The 2017 Annual VAASL conference was an amazing experience on every level. The Marriott Hotel in Chantilly, VA, was beautiful, and the staff of friendly and helpful. On Saturday I attended the Author Panel Breakfast and two sessions. At the breakfast, the authors spoke about how their books encompass the idea of multiculturalism. Meg Medina was the moderator for the event. The authors, Lamar Giles, Wendy Wan-Long Shang, Madelyn Rosenberg, and Ruta Sepetys, talked about their ideas and views on multiculturalism, their books, and their writing styles.
The first session I attended was “Reading Love, A Year of Collaboration”. The session was phenomenal. The presenters Tonya Dagstani and Nathalia Hardy presented information about the collaboration between the librarian and English teacher. They used the book by Penny Kittle, Book Love, to develop their collaboration. In their collaboration lesson, they used different sections of the book like reading ladders, speed dating, conferencing, thematic composition books, and many others to show the ways the library and the classroom can work together.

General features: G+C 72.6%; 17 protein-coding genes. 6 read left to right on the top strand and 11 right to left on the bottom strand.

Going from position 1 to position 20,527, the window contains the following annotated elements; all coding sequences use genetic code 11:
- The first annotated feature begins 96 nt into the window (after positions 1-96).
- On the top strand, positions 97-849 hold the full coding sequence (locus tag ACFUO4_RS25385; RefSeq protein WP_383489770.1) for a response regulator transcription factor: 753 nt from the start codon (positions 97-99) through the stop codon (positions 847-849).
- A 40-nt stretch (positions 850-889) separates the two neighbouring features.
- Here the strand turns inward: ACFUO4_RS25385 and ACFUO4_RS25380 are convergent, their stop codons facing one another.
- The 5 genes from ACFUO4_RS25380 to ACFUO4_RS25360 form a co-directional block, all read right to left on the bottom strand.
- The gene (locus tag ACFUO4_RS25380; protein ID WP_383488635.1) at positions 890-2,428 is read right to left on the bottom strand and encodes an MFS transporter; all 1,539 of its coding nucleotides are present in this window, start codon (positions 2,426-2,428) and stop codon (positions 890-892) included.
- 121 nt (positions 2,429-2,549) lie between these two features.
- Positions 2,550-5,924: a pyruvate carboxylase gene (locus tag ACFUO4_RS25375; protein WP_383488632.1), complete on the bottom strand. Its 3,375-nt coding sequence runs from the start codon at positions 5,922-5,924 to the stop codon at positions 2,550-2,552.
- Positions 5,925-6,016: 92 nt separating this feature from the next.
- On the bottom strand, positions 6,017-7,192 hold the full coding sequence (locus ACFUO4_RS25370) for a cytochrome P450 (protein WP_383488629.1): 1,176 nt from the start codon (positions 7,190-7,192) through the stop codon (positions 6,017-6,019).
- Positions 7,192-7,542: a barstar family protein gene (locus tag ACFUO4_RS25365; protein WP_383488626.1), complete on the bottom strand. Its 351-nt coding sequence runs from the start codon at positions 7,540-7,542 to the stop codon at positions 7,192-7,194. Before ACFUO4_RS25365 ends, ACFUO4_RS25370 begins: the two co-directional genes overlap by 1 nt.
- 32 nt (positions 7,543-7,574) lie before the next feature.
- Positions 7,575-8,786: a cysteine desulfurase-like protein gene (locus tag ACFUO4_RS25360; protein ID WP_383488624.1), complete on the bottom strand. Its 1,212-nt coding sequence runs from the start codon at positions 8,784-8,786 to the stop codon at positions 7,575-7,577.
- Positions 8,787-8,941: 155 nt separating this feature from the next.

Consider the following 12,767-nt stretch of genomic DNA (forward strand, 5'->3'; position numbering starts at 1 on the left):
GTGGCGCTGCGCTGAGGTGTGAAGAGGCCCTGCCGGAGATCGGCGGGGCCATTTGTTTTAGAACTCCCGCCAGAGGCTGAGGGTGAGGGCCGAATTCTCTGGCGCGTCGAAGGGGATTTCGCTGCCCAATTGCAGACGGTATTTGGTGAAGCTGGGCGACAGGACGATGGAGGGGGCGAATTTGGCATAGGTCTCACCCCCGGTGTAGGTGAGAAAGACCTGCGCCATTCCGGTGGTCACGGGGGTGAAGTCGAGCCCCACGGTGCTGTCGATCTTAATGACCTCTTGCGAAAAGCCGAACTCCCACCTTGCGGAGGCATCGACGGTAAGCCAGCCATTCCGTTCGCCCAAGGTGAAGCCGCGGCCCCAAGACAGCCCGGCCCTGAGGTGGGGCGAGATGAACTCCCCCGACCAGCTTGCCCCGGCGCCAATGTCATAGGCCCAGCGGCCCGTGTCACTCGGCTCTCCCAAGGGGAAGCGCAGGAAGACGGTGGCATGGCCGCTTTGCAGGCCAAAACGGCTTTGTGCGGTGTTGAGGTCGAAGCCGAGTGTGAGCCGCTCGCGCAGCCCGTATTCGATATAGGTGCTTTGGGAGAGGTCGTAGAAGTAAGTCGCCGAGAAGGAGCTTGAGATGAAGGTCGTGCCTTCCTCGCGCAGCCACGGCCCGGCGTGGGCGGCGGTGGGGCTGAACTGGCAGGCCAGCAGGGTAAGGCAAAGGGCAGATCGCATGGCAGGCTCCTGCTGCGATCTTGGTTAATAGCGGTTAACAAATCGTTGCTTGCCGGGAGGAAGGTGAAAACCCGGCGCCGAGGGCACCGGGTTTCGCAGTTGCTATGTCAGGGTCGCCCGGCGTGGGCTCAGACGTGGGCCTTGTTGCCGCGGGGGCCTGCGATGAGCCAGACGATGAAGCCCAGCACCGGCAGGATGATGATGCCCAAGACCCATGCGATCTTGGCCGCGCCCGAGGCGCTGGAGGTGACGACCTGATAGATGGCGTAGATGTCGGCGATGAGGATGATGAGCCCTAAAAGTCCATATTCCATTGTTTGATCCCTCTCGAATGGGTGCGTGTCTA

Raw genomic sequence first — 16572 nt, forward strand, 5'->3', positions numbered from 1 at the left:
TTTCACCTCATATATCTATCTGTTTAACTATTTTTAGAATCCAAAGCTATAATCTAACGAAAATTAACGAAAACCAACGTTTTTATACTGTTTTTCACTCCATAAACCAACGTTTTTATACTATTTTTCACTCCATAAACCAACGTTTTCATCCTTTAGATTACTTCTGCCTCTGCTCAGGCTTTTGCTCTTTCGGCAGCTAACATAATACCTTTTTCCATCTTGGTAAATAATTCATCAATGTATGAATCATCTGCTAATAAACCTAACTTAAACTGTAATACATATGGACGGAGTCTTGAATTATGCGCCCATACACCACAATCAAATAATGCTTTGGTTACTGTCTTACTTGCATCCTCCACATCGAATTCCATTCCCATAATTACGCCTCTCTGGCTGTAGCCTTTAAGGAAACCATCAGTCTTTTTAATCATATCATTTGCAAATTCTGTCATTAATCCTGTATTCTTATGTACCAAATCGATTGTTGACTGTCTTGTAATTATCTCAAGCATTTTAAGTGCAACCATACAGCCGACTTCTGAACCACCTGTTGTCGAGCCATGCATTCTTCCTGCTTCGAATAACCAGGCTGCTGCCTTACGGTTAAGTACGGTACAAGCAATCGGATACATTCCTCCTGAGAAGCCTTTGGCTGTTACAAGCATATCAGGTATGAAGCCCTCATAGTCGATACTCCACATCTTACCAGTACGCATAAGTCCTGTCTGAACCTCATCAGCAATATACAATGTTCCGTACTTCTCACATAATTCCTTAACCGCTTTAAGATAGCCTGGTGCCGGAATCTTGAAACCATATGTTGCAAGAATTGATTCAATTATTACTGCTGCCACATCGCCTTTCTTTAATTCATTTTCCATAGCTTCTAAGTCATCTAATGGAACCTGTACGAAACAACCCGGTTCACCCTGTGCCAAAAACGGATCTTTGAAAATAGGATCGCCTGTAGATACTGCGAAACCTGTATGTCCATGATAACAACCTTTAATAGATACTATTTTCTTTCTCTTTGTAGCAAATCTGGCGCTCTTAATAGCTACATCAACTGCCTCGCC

The second session “Keeping Up With Technology” was innovative and informative. I value myself as technology savvy and this session brought new ideas how to use technology in the classroom and library. I thought Rebekah Hall did a wonderful job showing the different ideas and providing how they could be used in different classes, not just English, but science, world language, etc. I provided the link to presentation since so many great ideas were given: https://www.emaze.com/@AORLOCRZQ/keeping-up-w-technology.
Throughout the day, I felt as if I were in my element. Surrounded by librarians, future librarians, teachers, and authors, I was able to learn so much about being a librarian.